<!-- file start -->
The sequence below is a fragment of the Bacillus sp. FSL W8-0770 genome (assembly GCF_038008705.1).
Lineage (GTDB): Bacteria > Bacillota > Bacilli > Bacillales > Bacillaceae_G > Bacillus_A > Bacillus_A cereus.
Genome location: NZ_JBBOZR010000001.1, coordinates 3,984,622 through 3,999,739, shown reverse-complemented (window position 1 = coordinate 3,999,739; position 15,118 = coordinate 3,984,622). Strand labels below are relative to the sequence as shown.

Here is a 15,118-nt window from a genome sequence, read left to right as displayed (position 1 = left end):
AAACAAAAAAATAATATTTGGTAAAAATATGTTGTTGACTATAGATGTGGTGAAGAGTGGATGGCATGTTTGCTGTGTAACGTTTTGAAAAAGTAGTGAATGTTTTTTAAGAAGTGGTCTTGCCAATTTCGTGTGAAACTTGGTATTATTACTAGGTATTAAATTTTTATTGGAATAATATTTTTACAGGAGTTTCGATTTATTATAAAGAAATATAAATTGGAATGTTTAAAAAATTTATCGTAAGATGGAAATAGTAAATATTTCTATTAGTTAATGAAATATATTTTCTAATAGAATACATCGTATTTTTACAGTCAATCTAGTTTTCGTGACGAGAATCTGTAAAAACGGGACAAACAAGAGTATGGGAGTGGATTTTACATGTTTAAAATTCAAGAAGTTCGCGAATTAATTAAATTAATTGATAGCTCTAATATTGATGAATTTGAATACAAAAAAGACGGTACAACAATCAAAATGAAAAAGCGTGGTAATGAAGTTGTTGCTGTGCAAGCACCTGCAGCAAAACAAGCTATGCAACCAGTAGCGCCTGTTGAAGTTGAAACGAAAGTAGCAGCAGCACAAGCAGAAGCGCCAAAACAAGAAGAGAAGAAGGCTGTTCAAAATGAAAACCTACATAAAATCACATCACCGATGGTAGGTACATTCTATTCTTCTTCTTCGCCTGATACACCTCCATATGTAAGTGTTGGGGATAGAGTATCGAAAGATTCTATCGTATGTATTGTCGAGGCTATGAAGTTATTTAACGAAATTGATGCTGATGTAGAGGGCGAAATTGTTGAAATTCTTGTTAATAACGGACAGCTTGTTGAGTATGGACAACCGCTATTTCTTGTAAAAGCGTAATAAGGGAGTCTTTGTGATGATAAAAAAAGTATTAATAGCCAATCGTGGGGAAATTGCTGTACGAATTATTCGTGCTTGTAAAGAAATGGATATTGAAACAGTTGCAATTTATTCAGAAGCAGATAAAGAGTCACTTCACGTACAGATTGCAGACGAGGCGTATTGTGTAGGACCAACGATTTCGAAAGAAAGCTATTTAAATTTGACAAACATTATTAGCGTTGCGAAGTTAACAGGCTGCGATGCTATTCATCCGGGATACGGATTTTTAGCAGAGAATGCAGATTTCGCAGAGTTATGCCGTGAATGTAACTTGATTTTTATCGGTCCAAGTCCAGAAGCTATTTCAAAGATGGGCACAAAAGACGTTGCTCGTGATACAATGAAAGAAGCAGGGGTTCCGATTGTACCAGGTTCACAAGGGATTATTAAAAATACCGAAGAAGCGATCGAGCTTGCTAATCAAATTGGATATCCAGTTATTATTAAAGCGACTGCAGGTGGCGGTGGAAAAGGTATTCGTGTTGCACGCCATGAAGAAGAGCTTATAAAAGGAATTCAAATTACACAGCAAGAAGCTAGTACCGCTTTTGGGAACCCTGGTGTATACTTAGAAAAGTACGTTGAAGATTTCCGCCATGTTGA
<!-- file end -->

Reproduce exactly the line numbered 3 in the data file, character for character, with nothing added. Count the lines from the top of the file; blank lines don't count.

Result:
Genome location: NZ_JBBOZR010000001.1, coordinates 3,984,622 through 3,999,739, shown reverse-complemented (window position 1 = coordinate 3,999,739; position 15,118 = coordinate 3,984,622). Strand labels below are relative to the sequence as shown.